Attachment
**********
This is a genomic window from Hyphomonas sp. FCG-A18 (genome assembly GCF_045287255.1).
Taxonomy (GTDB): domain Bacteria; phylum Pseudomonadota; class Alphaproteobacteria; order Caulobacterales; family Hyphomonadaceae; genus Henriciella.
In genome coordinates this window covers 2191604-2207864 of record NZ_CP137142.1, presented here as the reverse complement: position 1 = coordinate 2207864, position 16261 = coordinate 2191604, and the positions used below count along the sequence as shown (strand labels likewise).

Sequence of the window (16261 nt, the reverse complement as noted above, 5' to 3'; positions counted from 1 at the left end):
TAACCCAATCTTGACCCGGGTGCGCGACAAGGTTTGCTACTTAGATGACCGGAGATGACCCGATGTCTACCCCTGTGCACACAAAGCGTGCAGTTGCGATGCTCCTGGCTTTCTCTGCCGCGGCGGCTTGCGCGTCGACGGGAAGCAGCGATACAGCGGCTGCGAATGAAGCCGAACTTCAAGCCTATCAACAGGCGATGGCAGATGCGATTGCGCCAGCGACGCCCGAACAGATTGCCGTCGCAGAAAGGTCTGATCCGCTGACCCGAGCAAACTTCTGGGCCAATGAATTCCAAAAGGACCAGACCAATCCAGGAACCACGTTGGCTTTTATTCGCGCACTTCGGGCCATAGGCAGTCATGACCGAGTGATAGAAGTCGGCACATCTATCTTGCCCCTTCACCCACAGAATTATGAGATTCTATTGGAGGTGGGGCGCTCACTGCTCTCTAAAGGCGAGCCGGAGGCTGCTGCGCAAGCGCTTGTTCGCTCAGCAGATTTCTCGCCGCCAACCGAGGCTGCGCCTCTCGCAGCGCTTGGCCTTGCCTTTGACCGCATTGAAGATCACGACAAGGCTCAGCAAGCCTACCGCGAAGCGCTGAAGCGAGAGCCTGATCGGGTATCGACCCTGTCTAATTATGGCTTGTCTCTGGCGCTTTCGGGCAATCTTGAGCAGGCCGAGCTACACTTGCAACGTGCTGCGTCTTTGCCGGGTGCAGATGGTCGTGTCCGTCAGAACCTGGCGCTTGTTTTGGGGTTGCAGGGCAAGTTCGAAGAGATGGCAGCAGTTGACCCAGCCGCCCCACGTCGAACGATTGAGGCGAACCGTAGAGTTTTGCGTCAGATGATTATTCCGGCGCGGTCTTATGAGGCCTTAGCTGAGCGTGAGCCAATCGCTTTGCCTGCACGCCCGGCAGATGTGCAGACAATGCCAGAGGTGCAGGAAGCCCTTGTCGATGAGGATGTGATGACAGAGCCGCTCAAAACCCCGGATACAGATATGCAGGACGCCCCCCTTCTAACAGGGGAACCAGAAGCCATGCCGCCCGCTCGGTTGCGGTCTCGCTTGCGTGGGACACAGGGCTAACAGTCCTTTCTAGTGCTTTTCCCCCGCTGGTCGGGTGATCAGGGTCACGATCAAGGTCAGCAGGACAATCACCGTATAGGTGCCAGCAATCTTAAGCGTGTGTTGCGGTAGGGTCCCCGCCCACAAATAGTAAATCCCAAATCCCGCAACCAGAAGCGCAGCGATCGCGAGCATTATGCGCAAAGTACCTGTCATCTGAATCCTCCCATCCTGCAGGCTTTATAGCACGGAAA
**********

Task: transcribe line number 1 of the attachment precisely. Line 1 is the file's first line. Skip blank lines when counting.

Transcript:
This is a genomic window from Hyphomonas sp. FCG-A18 (genome assembly GCF_045287255.1).